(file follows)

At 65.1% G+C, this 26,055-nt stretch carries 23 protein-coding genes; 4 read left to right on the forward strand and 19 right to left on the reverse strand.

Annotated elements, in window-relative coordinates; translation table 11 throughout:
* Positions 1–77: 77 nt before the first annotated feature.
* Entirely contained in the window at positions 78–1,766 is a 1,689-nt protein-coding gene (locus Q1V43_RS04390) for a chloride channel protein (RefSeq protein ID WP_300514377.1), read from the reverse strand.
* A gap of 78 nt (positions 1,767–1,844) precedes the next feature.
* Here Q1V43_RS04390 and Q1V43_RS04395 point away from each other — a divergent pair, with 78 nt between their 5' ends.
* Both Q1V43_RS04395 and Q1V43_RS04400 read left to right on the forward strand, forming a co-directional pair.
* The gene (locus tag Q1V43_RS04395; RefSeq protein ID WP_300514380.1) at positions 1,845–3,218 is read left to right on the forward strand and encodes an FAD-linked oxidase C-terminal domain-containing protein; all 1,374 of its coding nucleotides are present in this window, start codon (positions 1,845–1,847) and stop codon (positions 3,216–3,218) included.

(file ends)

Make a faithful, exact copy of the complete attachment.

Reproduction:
At 65.1% G+C, this 26,055-nt stretch carries 23 protein-coding genes; 4 read left to right on the forward strand and 19 right to left on the reverse strand.

Annotated elements, in window-relative coordinates; translation table 11 throughout:
* Positions 1–77: 77 nt before the first annotated feature.
* Entirely contained in the window at positions 78–1,766 is a 1,689-nt protein-coding gene (locus Q1V43_RS04390) for a chloride channel protein (RefSeq protein ID WP_300514377.1), read from the reverse strand.
* A gap of 78 nt (positions 1,767–1,844) precedes the next feature.
* Here Q1V43_RS04390 and Q1V43_RS04395 point away from each other — a divergent pair, with 78 nt between their 5' ends.
* Both Q1V43_RS04395 and Q1V43_RS04400 read left to right on the forward strand, forming a co-directional pair.
* The gene (locus tag Q1V43_RS04395; RefSeq protein ID WP_300514380.1) at positions 1,845–3,218 is read left to right on the forward strand and encodes an FAD-linked oxidase C-terminal domain-containing protein; all 1,374 of its coding nucleotides are present in this window, start codon (positions 1,845–1,847) and stop codon (positions 3,216–3,218) included.